Nayef Sweis was then called as a witness on behalf of South East. He testified that he was the owner of the store on June 20, 1975, and purchased groceries from Oh Boy. A delivery of goods was made that day by Oh Boy, and they were removed from the truck piece by piece. He counted the pieces being removed until he reached 625. Looking at the invoice he saw he was being charged with 868 pieces, but only eight or nine boxes were left on the truck when he reached the count of 625. He told the truck driver about the difference, who advised him to call the sales manager at Oh Boy, one Tony Mazzocchi, which he did. Mazzocchi told him to accept the order and whatever shortages were found would be replaced the next day, but Sweis refused. After the phone conversation he and the truck driver began checking the 600 pieces on the floor so that he could ascertain what was "short" on the order but after going through this procedure for a time, he could not complete it and he told the truck driver to put all of the items back on the truck and bring him the exact total pieces which he would then accept. He gave orders to his stock boys to return the goods into the truck, which they completed in his presence. He thereafter locked the back door to the store. He then went to his bank to put a stop on the certified check he had given the truck driver because Oh Boy still owed him merchandise which had not been delivered on the previous order. He called his brother Samiah and asked him to come to the store while he was gone. He did not sign a second check for Oh Boy, nor the manifest, nor did he accept the order or authorize anyone else to sign a check in payment therefor. While he was gone from the store his brother was forced to write a check to Oh Boy under coercion by police.

On cross-examination he testified that he was the president of the corporate defendant at the time of the incident. His brother Samiah had been working for him at the store and, until May 30, 1975, had been authorized to sign checks. Samiah's authorization was cancelled after that date and Oh Boy was notified of that fact. Samiah did in fact sign checks on two or more occasions between May 30 and June 20, but not after that date. Although he knew that the order for which the first certified check was given had been short, he nevertheless paid Oh Boy the full amount of the order. He denied having seen his brother sign the check in payment for the goods delivered on June 20. The Oh Boy truck drove away that day as full as it had been when it arrived, everything having been put back into the truck and no boxes having been opened or merchandise taken out of the boxes and put on the shelves in his store.

South East called Samiah Sweis as a witness, who testified that on June 20, 1975, he came down to the store at the telephone request of his brother, who then left to go to the bank. Serino was at the store at the time. A police sergeant thereafter came and told him to sign a check, at which time he was pointing his pistol. The sergeant said "you have to give him the check now," although he asked to wait until his brother came. Half the goods that had been delivered were in the back of the store, and the other half were back in the truck. He signed both the check and the manifest because the policeman told him to sign them, although he did not know whether or not the order had been delivered or was complete. He was not authorized to sign checks for the store at that time.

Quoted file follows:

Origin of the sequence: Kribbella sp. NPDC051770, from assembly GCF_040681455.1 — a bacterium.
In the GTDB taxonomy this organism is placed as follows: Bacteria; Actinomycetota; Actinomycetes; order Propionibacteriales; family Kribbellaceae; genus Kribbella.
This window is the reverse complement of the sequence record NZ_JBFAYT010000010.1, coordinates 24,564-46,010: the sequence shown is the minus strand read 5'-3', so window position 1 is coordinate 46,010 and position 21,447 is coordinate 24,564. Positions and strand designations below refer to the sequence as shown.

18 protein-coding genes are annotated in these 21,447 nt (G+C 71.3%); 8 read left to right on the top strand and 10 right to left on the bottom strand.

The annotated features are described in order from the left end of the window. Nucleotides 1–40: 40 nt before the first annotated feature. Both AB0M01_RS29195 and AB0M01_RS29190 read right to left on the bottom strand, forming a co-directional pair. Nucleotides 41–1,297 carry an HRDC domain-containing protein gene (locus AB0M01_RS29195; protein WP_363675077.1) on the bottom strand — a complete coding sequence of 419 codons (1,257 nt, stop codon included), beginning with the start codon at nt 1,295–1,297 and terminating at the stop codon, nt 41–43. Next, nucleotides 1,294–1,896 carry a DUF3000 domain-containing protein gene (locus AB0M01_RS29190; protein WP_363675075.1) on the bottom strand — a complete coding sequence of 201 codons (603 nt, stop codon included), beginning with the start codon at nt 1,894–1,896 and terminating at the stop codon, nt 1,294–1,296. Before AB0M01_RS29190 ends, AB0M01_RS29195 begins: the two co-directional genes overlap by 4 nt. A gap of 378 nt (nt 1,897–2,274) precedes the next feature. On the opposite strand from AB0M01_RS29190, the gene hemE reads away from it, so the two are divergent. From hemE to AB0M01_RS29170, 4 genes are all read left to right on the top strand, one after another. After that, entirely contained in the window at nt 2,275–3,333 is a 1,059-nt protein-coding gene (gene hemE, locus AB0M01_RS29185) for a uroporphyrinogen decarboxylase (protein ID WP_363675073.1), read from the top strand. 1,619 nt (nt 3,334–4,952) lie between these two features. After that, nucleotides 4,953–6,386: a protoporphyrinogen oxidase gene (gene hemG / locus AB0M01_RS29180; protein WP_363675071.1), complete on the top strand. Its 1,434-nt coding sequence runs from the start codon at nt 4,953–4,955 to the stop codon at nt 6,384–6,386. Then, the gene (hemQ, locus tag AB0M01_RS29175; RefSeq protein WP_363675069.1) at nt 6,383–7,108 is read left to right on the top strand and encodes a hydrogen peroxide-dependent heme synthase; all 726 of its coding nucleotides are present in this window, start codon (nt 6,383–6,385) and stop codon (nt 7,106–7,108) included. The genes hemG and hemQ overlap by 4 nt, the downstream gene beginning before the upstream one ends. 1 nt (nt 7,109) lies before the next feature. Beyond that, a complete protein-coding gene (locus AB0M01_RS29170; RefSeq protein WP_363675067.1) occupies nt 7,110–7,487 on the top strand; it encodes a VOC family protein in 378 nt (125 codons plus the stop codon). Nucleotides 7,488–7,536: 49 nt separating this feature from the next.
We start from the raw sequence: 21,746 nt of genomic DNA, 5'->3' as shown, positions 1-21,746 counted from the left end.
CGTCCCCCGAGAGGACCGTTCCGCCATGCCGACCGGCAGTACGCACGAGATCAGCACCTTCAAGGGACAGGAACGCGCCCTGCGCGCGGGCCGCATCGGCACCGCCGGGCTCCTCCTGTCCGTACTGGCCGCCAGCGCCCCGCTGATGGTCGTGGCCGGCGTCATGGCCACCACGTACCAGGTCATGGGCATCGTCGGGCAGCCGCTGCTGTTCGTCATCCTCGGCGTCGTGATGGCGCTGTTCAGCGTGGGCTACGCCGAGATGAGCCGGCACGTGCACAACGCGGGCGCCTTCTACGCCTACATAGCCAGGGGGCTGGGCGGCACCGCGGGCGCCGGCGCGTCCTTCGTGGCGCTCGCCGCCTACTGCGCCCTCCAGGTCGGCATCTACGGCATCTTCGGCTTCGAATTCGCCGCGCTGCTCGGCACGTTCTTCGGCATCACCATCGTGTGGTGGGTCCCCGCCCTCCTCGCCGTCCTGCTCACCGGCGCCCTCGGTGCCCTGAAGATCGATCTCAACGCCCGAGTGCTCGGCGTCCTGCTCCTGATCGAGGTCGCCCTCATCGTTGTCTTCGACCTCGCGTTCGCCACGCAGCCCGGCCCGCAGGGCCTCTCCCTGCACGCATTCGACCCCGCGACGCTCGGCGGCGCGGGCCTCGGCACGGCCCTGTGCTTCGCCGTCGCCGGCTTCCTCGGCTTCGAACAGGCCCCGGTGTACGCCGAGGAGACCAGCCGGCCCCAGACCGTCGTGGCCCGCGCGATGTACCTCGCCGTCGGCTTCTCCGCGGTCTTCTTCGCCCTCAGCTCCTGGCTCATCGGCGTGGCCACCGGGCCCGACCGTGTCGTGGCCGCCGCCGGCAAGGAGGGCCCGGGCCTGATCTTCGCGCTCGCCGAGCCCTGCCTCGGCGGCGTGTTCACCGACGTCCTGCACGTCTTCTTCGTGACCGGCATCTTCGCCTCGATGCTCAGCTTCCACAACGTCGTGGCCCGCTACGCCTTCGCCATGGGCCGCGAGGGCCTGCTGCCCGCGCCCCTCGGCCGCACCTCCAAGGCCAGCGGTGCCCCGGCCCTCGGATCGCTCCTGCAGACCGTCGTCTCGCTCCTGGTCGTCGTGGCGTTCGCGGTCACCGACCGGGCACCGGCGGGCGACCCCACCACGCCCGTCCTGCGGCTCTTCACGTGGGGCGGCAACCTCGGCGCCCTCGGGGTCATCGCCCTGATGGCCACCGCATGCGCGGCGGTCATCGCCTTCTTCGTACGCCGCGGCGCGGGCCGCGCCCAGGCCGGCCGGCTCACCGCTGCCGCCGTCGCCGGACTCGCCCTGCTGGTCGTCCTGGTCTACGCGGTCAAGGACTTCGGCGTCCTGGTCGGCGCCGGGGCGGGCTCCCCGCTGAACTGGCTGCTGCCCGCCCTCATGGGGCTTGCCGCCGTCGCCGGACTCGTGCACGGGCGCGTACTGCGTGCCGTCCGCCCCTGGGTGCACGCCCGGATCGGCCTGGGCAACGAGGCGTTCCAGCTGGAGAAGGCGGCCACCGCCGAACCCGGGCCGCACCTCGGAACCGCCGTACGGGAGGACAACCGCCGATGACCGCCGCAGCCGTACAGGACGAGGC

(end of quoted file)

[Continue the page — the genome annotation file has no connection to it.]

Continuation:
On cross-examination he testified that the policeman threatened him in the way he talked. At the time the policeman came there were men in the store unloading boxes and shelving merchandise, but not the new stock, only that which had been previously delivered to the store. Serino did not threaten him, and the police officer did not say that he would be arrested if he failed to comply. The policeman held his hand on his pistol when he spoke to him.

On redirect examination he testified that the goods were removed from the store and pushed outside to the truck in the alley. Some 10 or 15 pieces were lying in the alley near the truck when he looked in back, but nothing was left in the back of the store when Serino departed. His brother was not back at the time the truck driver left the store. He signed both the manifest and the check, although the signature that he used was different on the check because he signed it under duress. The merchandise had already been placed in the truck at the time he gave the check to Serino.

Alexander Price was called as a witness by South East and testified that he worked for South East from time to time. He was asked to help unload the truck containing canned goods and boxes on June 20. As the goods were unloaded, the boss of the store began counting until a misunderstanding between him and the driver developed and Price and others helping were later instructed to return the goods to the truck, which they did. Everything they took off they put back on. On cross-examination he testified that he was not a regular employee but lived near the store, of which he was also a regular patron. He was on social security disability. He could not remember the color of the truck or the name on its side, having seen only its back end. A month before the trial he was contacted by Nayef Sweis who "* * * refreshed my memory about the truck and load and the misunderstanding having to reload," but he later denied having had his recollection refreshed as to the reloading of the truck.